SAN DIEGOMost women with ovarian cancer have previous abdominal
or gastrointestinal (GI) complaints, and diagnoses are often delayed
because neither patients nor physicians recognize these early warning
signs, Barbara A. Goff, MD, reported at the 31st Annual
Meeting of the Society of Gynecologic Oncologists (SGO).
In the United States, 70% of women with ovarian cancer are currently
diagnosed with stage III or IV disease, Dr. Goff, of the University
of Washington School of Medicine, said in an interview with ONI.
In nearly every case, the patients have previously experienced
abdominal or GI complaints, pain, constitutional symptoms, urinary
problems, or vaginal symptoms.
In our study, only 11% of women with stage I/II disease and 3%
with stage III/IV disease reported no symptoms prior to their
diagnosis, she said.
Data for this national study were drawn from a two-page survey
distributed to 1,500 readers of an ovarian cancer newsletter. The
surveys could be photocopied and given to other patients. A total of
1,725 surveys were returned from women in 46 states and four Canadian
provinces, and 70% had stage III or IV disease.
and GI symptoms were the most commonly reported complaints (see
Table). These typically included feeling full after eating a
small amount, bloating, constipation, and/or abdominal pain,
Dr. Goff told ONI.
Women who ignored their symptoms were significantly more likely to be
diagnosed with advanced disease, compared with those who did not, she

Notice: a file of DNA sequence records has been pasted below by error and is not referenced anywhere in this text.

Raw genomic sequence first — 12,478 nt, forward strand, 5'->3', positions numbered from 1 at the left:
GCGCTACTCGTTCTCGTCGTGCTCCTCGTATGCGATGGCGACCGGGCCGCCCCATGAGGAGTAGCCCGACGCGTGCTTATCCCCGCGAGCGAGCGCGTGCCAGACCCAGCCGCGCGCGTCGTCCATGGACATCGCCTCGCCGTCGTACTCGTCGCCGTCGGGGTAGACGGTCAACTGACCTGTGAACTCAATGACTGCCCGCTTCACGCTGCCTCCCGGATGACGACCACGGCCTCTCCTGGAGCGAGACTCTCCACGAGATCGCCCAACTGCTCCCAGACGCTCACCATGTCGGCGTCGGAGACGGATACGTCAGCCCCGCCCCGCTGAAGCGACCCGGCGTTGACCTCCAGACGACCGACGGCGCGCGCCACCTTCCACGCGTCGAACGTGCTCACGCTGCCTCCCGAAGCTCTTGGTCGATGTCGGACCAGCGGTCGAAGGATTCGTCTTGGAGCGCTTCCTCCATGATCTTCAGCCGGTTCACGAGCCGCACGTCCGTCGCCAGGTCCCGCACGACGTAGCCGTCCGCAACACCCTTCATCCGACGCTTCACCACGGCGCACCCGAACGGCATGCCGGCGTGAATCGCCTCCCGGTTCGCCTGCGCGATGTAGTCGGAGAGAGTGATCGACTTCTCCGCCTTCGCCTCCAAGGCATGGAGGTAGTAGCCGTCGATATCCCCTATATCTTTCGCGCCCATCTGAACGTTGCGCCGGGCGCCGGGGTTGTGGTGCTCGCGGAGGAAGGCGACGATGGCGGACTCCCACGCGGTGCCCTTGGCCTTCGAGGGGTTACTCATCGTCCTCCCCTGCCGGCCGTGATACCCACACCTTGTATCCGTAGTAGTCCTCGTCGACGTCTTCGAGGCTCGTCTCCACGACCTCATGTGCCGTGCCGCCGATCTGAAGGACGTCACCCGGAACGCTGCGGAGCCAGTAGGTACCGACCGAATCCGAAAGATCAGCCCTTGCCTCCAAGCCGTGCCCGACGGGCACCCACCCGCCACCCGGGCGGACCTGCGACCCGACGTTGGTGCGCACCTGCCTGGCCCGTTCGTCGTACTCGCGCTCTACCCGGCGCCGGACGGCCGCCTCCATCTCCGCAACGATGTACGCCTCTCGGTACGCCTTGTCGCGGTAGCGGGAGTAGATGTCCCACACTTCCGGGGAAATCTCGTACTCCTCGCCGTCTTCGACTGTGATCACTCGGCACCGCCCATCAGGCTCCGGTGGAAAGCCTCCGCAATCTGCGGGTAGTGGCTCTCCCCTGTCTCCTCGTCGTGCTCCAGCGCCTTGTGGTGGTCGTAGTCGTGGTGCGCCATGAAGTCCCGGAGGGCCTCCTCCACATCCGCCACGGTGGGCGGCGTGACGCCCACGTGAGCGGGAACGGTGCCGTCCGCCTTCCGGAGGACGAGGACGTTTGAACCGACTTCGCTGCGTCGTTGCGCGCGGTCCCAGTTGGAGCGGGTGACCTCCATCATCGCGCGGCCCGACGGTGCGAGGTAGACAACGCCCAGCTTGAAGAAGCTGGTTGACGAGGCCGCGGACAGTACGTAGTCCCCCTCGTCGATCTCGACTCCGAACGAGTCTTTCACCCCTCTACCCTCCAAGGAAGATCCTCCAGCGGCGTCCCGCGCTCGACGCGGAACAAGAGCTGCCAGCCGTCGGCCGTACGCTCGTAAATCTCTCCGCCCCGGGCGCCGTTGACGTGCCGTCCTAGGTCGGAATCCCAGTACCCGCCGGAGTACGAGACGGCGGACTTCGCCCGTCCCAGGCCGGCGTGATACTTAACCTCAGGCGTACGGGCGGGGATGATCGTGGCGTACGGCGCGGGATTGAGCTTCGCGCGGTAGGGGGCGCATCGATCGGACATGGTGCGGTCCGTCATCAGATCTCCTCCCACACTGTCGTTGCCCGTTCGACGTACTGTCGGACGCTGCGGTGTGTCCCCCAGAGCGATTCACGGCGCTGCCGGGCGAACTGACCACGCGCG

said. The time required for a health care provider to make the
diagnosis was reported as less than 3 months in 55% of cases, but
greater than 6 months in 26% and greater than a year in 11%, Dr. Goff said.
Delay in diagnosis was significantly associated with omission of a
pelvic exam at first visit; having a multitude of symptoms; being
diagnosed initially with no problem, depression, stress, irritable
bowel, or gastritis; not initially receiving an ultrasound, CT, or
CA-125 test; and younger age.
I was surprised by the large percentage of patients who had
delays in diagnosis of 3 or more months. Dr. Goff said. Delay
in diagnosis did not correlate with the type of physician seen
initially, type of insurance coverage, or specific symptoms experienced.
Based on these data, Dr. Goff recommends careful pelvic examination
of any woman who presents with pelvic or abdominal complaints. She
recommends ultrasound or CT examination for any women with persistent
pelvic or abdominal complaints, and CA-125 assay if the ultrasound or
CT scan shows an ovarian mass.
Women with ovarian cancer do have symptoms, and both women and
physicians need to be aware of what these are. In addition, delay in
diagnosis is common, and we need to identify ways to improve
this, she said.